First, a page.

Fermenting vegetables promotes health.
This is not rocket science, and does not require special skills and elaborate equipment. Instead of buying yogurt, sauerkraut, kimchee or the various other commercially prepared stuff—make your own.
Commercial yogurt may have 1 or 2 types of probiotics—if you are lucky. However, homemade fermented vegetables can have 400 and more kinds of these health promoters.
Fermenting Vegetables Aids Digestion.
Fermenting helps the natural bacteria in the vegetables break down the vegetables into forms that are easier to digest. This can also make the vegetables easier to digest.
Fermenting vegetables can be fun and economic. Also, this can be a low-salt health food that will make you proud.
A knife and a container is all you need.
Do it right in your own kitchen or on your patio. No special equipment and no additives are necessary. These can be fermented right on your table or wherever you can find a place for a jar, mixing bowel, bucket or even a stainless steel pan.
No special precautions are necessary. Furthermore, over the last 10,000 plus years, people didn’t always have access to sanitary facilities—they didn’t even care. They just made the sauerkraut and other fermented vegetables with what they had available.
Make interesting and exotic food at home.
Interesting flavors like your ancestors created—they did it from necessity and you are facing similar circumstances.
How to ferment your own vegetables:
A small head of cabbage, a half dozen carrots, several cloves of garlic, an onion, a green pepper or two, a few stalks of celery, and whatever other vegetables that are available. I am not in favor of using things like potatoes, but suit yourself.
Any and all vegetables are gist for this mill. Add whatever seeds that you have available, like sesame, caraway, dill and hot pepper seeds. Also, add herbs and spices that you like.
- Wash and remove bad spots. I like washing them in a solution apple cider vinegar water or peroxide. Vinegar or hydrogen peroxide can help remove the industrial chemicals that helped get these through the world’s market place. Rinse them well and they are ready.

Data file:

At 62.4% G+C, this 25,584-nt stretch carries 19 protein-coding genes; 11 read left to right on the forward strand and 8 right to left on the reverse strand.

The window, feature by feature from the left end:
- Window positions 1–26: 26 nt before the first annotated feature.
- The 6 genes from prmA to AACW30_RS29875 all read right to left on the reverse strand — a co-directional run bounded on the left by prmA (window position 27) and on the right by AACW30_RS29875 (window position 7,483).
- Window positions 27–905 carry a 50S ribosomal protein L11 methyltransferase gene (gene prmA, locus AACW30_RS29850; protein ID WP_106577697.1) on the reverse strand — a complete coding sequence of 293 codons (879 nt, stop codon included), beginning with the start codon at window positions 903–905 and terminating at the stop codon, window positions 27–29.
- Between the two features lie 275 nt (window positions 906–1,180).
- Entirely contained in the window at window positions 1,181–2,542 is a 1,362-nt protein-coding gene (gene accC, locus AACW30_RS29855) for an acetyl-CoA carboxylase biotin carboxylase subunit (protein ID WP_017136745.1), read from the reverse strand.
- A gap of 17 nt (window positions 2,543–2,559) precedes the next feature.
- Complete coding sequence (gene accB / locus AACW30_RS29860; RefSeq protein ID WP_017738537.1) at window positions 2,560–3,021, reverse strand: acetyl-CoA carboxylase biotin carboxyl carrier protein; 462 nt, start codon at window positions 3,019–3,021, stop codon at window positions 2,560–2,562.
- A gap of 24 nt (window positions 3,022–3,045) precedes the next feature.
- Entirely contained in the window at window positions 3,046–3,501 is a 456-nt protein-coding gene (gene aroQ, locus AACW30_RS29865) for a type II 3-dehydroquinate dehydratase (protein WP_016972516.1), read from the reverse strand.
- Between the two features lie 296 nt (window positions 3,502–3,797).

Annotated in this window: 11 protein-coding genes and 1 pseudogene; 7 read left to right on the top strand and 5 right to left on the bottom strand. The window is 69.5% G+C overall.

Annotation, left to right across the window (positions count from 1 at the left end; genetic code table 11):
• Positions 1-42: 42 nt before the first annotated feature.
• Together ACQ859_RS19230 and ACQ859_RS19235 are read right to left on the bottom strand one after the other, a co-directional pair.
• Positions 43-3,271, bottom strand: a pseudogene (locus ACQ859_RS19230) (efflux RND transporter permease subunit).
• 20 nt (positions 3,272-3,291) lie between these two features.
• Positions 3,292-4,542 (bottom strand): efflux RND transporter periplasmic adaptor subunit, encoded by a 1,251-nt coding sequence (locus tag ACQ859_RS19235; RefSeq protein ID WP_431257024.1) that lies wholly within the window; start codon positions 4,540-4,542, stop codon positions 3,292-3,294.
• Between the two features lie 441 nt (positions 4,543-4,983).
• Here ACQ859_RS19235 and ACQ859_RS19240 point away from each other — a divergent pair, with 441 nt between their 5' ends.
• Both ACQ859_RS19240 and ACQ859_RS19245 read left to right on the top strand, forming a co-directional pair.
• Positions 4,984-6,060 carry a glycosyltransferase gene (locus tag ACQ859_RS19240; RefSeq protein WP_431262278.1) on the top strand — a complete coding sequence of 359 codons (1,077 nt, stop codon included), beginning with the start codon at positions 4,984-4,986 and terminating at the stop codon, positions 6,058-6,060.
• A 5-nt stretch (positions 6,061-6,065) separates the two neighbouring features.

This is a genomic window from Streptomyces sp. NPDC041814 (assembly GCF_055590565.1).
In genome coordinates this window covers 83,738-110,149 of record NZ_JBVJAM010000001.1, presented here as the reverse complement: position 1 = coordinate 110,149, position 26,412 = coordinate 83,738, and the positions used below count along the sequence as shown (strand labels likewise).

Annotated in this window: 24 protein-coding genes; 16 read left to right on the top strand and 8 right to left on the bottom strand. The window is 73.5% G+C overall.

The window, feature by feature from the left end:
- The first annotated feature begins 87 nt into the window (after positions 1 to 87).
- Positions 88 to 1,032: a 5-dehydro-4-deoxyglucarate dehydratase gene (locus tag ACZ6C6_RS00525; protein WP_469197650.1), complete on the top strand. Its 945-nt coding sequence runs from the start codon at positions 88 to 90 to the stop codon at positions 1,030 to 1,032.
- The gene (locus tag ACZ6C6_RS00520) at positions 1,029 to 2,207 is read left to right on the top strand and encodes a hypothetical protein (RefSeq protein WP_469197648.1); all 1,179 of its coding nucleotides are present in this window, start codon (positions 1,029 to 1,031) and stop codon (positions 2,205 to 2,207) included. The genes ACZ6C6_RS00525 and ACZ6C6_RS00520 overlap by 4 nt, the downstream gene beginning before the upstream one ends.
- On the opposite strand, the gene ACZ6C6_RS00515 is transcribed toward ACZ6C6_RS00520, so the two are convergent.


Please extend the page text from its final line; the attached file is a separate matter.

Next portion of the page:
- Cut, shred, grate, grind or tear into small pieces. I like cabbage sliced into pieces about as thick as a quarter. Carrots can be sliced or grated, garlic diced and green peppers sliced. Use your imagination. If you don’t like to chew food, cut it smaller—even a food processor will work.
Now for the fun part:
- Mix everything together in a pan and add a level tablespoon of salt for each 3 to 5 pounds. The amount is not critical but salt is necessary to favor the good guys over—of course, the bad bacteria. This promotes the lactic acid formation that kills harmful things that might come in. Grab handfuls and get angry at them. Likewise, squash, mutilate, mash and mangle them until the juice comes out.
- Stuff them into a jar, mixing bowel or whatever container is available. Press them down until they are covered with juice. If necessary, add a little water. If you add water, it is a good idea to mix a pinch of salt too—just to keep the brine even.
- I like to keep the vegetables covered with liquid. Additionally, if you have a straight sided vessel, you can use a zip-lock bag with some water to hold them down.
Keep them handy and sample them every day until the taste is right for you. Press them under the liquid each day. They will taste good after about five days. At room temperature they need to ferment for 3 to 4 weeks for the fermentation to be completed. Some people like to refrigerate them to arrest the fermentation after a week or so.
However, by that time you may have eaten them all.
Preparation and continuity of effort:
This method only takes a few minutes and a new batch can be made each week. Use whatever vegetables that are in the refrigerator getting too old or just extra. This will give you an interesting and healthy addition to your diet. Don’t be bashful or frightened.
Juniper berries are another nice touch. That might give them a nice touch.
https://www.youtube.com/watch?v=i77hU3zR-fQ Fermenting Vegetables with Sandor Katz
Lacto-Fermentation: The Secret of Healing